The Mikado (Gilbert and Sullivan)

W.A. Opera Company and Chorus

W.A.Symphony Orchestra

Supreme Court Gardens

reviewed by Neville Cohn

Over the years, Perth City Council’s operatic gift to the people has become a much anticipated annual event. Thousands turn out for the production including many children, for many of whom it would have been a very first encounter with  live opera – and in a most agreeable environment, too. Invariably, it’s a happy night out with most patrons arriving carrying picnic hampers for dining under the stars.

 

As a rule, the works presented fall under the banner of ‘grand opera’ – Madame Butterfly and La Traviata, for instance.

 

This year, for the first time, it was Gilbert & Sullivan on offer. I wondered how attractive this very idiosyncratic type of operetta would prove to be in the open air. I need not have been concerned: I cannot readily recall a bigger turn out for such an event nor such warm applause.

 

Diction is absolutely crucial here; without the clearest enunciation of words, the entire enterprise can collapse in an embarrassing heap. As a backup – and not really needed because diction for the most part was exemplary – there were excellent English subtitles flashed on to screens on either side of the stage as well as to the sides of the main audience area.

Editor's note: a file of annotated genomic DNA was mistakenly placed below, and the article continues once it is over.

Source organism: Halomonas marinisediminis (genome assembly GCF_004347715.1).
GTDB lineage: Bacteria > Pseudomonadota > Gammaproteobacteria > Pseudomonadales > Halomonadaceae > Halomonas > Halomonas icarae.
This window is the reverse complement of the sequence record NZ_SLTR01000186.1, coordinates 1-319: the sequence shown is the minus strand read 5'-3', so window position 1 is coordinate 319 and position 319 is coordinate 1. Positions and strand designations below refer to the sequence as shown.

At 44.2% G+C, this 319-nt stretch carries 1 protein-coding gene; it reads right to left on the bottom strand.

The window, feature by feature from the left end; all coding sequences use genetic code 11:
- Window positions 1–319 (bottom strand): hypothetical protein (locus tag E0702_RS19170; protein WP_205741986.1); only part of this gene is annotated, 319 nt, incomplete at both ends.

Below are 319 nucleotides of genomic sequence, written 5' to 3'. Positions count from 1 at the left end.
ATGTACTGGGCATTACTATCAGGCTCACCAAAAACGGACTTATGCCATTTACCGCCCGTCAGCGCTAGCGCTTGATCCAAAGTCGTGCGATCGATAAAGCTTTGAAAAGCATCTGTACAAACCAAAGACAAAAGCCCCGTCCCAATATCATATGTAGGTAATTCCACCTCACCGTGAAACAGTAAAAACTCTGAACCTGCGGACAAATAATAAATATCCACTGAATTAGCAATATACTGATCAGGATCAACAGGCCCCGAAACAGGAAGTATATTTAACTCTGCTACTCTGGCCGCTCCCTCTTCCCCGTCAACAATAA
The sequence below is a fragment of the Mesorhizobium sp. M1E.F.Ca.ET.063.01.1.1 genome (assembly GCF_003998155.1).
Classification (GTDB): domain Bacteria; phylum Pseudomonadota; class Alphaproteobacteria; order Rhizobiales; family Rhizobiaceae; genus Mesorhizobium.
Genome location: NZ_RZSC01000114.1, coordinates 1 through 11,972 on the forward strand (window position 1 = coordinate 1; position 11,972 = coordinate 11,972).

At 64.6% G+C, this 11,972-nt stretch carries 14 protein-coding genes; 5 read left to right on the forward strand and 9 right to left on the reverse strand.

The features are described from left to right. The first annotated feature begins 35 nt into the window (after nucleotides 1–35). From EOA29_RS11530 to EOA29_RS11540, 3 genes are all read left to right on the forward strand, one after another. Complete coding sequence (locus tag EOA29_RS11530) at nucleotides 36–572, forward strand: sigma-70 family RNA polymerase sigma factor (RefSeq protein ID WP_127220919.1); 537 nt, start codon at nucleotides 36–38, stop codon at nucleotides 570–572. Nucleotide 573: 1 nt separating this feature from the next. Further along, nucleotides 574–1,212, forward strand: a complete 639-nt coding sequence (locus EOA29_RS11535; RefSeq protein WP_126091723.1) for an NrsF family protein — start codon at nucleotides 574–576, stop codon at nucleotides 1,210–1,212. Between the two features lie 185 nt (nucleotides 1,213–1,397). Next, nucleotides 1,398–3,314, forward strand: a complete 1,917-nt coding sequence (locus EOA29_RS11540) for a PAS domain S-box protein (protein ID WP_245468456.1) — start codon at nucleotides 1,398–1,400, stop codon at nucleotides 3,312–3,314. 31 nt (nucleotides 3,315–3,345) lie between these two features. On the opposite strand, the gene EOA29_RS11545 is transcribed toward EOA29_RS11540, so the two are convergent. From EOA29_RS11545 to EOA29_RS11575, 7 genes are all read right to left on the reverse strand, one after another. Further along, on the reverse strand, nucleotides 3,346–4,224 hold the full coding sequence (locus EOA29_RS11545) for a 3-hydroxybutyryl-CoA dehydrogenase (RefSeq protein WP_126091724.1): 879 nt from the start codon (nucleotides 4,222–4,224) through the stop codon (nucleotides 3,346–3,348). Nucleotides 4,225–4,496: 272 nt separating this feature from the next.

There were no weak links in the cast which, I am sure, would have won the approval of both the creative geniuses who brought this tieless comic romp into being.

 

I was particularly impressed by Andrew Foote. I cannot readily recall hearing this fine musician to better effect, producing, as he did, an unfailingly mellow stream of finely phrased tone. And Sarah-Janet Dougiamas was vocally in fine fettle as the vinegary Katisha, coming across as the ultimate scold, wagging her finger indignantly at whoever happened to be the focus of her grumpiness.  Robert Hofmann, too, quite rightly earned warm applause for his amusing presentation of the famous Little List aria. It was one of the comic highlights of the evening, not least for its up-to-the-minute arrows aimed at Perth institutions which elicited delighted chuckles.

 

Amanda Barrett Hayes, as director, did much to ensure a production that was as agreeable on the eye as the ear. Her deployment of a large cast was consistently imaginative. Bouquets to the W.A. Opera Chorus for consistently disciplined singing. This was a highlight. As well, the W.A.Symphony Orchestra responded in the most disciplined way to David Wickham’s direction, resulting in constantly workable tempi and a most agreeable buoyancy of both momentum and mood. Bravo!

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